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"We argue against even using the rubric," said academic and consultant Ann Markusen, adding that the creation of such districts is "really problematic."
According to the mayor's plan, "Much as the downtown theatre district has created a destination for theatrical entertainment, the concentration of artistic activity and assets in certain neighborhoods can be shaped into cultural hubs and creative industry centers. . .corridors that can serve as centers of leisure activity for both residents and tourists."
But Markusen and Anne Gadwa, co-authors of a recent NEA-sponsored study, "Creative Placemaking," said they oppose the arts district strategy because it can pit neighborhoods against each other and "implies that other districts [in the city] do not have arts."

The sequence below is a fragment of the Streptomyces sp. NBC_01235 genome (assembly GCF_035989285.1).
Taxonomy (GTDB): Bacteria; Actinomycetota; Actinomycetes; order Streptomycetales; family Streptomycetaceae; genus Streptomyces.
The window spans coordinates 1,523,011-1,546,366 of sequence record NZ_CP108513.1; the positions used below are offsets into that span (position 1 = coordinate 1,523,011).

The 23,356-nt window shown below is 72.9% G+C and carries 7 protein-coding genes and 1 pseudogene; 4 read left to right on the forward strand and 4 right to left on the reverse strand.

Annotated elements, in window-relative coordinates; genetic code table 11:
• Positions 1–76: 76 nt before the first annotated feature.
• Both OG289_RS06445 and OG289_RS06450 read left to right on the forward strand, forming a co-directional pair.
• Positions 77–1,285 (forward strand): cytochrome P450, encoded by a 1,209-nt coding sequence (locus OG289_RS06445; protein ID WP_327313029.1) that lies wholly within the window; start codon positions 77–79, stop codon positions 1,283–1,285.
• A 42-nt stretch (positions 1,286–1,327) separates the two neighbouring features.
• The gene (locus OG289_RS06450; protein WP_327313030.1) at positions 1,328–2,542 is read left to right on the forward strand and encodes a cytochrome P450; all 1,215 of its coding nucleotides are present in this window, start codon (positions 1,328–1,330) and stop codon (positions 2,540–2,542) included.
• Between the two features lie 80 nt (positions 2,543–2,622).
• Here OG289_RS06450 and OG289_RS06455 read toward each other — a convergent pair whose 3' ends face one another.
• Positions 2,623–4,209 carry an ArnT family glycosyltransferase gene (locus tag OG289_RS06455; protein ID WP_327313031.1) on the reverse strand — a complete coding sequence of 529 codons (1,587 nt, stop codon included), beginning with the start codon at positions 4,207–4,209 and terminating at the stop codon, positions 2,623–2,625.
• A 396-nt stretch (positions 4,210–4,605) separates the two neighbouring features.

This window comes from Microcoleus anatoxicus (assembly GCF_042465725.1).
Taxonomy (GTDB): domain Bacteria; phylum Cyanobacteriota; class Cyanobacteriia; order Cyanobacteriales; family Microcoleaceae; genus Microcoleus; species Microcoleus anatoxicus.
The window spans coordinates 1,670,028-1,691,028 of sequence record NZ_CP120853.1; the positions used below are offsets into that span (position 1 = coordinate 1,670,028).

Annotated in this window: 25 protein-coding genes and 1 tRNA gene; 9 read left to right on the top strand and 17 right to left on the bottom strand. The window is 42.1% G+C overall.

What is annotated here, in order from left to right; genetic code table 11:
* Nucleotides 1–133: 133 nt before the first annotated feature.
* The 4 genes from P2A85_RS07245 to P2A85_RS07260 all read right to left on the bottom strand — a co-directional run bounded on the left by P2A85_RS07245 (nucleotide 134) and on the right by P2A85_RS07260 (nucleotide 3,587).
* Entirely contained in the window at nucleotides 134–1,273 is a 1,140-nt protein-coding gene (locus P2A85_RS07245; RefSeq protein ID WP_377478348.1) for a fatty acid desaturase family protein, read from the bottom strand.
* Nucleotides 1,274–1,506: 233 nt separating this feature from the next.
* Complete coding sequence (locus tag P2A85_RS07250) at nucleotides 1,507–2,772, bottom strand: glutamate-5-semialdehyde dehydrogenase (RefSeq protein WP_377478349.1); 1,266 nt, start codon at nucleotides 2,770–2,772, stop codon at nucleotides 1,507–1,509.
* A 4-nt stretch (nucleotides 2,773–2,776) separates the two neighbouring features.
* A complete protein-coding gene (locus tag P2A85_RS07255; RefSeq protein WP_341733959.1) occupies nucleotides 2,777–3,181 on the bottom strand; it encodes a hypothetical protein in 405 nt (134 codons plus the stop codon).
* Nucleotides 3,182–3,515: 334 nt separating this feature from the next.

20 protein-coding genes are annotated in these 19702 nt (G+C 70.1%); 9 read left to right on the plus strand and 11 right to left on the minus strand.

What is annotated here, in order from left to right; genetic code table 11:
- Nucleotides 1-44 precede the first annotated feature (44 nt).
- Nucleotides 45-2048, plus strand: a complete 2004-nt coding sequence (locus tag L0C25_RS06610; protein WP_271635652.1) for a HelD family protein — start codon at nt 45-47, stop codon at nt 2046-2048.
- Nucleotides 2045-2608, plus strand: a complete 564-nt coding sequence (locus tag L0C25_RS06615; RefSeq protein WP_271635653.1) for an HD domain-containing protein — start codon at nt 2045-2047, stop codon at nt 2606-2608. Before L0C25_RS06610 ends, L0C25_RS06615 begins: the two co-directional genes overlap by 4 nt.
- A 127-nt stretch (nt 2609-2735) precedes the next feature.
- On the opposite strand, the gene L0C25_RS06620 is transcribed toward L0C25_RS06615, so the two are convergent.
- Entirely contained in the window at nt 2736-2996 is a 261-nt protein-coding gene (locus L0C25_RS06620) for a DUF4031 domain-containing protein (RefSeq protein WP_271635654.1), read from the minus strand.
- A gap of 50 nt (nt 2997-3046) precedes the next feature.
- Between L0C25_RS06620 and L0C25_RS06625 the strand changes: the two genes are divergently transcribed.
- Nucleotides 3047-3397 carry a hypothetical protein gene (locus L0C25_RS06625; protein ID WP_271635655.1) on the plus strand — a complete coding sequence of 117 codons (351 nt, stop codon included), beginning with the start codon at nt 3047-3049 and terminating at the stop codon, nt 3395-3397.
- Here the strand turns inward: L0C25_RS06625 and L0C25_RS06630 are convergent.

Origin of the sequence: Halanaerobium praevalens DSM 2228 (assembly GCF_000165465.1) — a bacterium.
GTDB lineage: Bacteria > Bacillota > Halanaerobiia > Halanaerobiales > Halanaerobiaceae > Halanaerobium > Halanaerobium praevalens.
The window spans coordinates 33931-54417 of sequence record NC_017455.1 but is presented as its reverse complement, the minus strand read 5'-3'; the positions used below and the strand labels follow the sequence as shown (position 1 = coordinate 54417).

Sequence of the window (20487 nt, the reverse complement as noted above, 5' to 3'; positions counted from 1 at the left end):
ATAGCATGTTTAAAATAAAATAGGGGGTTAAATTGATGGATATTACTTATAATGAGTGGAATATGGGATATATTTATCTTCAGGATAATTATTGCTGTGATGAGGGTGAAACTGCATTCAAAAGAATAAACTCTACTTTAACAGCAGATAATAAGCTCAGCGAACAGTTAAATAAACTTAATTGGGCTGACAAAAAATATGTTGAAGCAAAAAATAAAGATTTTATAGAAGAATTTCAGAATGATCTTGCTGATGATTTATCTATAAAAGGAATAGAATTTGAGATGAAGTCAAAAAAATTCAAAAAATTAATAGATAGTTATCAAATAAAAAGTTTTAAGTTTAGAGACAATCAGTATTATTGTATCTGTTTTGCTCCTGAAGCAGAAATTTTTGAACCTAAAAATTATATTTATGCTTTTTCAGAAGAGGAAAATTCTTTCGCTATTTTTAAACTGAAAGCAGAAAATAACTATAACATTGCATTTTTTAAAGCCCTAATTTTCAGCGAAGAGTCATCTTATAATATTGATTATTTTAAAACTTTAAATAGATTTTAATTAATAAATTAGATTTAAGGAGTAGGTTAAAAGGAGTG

If there's a difference between a "district" and a "hub," maybe it'll be made clear tonight, at the first of a series of public "neighborhood conversations" about what should go into the city's new cultural plan. It will be held from 5:30 to 7:30 at the Austin-Irving Branch Library, 6100 W. Irving Park Rd.
If you can't make it tonight, the next meeting is at 6:00 PM tomorrow (March 1) at the Cambodian American Heritage Museum, 2831 W. Lawrence. Check here for a complete list.